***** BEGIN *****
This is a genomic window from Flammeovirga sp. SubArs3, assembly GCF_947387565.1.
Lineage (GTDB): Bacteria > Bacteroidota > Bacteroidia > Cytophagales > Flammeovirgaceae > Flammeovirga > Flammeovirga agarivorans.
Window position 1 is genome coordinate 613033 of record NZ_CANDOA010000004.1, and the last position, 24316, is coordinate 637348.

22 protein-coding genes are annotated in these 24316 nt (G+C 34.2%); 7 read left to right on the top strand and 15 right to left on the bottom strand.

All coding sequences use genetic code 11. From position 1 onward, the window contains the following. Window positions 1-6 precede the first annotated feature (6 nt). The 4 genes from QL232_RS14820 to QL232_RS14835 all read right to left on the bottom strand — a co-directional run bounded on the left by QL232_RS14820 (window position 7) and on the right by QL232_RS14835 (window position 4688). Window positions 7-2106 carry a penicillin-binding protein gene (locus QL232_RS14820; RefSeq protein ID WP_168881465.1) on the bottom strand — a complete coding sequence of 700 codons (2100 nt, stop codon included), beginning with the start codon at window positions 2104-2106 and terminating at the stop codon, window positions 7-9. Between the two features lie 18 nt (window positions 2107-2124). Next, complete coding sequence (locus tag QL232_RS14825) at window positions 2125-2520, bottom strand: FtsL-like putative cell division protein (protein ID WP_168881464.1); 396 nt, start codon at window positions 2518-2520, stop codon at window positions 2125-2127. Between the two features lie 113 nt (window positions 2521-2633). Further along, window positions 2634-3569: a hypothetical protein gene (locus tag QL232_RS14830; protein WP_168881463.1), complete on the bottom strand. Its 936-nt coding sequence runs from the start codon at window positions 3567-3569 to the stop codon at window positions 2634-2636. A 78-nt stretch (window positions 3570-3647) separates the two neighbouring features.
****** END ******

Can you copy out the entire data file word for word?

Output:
This is a genomic window from Flammeovirga sp. SubArs3, assembly GCF_947387565.1.
Lineage (GTDB): Bacteria > Bacteroidota > Bacteroidia > Cytophagales > Flammeovirgaceae > Flammeovirga > Flammeovirga agarivorans.
Window position 1 is genome coordinate 613033 of record NZ_CANDOA010000004.1, and the last position, 24316, is coordinate 637348.

22 protein-coding genes are annotated in these 24316 nt (G+C 34.2%); 7 read left to right on the top strand and 15 right to left on the bottom strand.

All coding sequences use genetic code 11. From position 1 onward, the window contains the following. Window positions 1-6 precede the first annotated feature (6 nt). The 4 genes from QL232_RS14820 to QL232_RS14835 all read right to left on the bottom strand — a co-directional run bounded on the left by QL232_RS14820 (window position 7) and on the right by QL232_RS14835 (window position 4688). Window positions 7-2106 carry a penicillin-binding protein gene (locus QL232_RS14820; RefSeq protein ID WP_168881465.1) on the bottom strand — a complete coding sequence of 700 codons (2100 nt, stop codon included), beginning with the start codon at window positions 2104-2106 and terminating at the stop codon, window positions 7-9. Between the two features lie 18 nt (window positions 2107-2124). Next, complete coding sequence (locus tag QL232_RS14825) at window positions 2125-2520, bottom strand: FtsL-like putative cell division protein (protein ID WP_168881464.1); 396 nt, start codon at window positions 2518-2520, stop codon at window positions 2125-2127. Between the two features lie 113 nt (window positions 2521-2633). Further along, window positions 2634-3569: a hypothetical protein gene (locus tag QL232_RS14830; protein WP_168881463.1), complete on the bottom strand. Its 936-nt coding sequence runs from the start codon at window positions 3567-3569 to the stop codon at window positions 2634-2636. A 78-nt stretch (window positions 3570-3647) separates the two neighbouring features.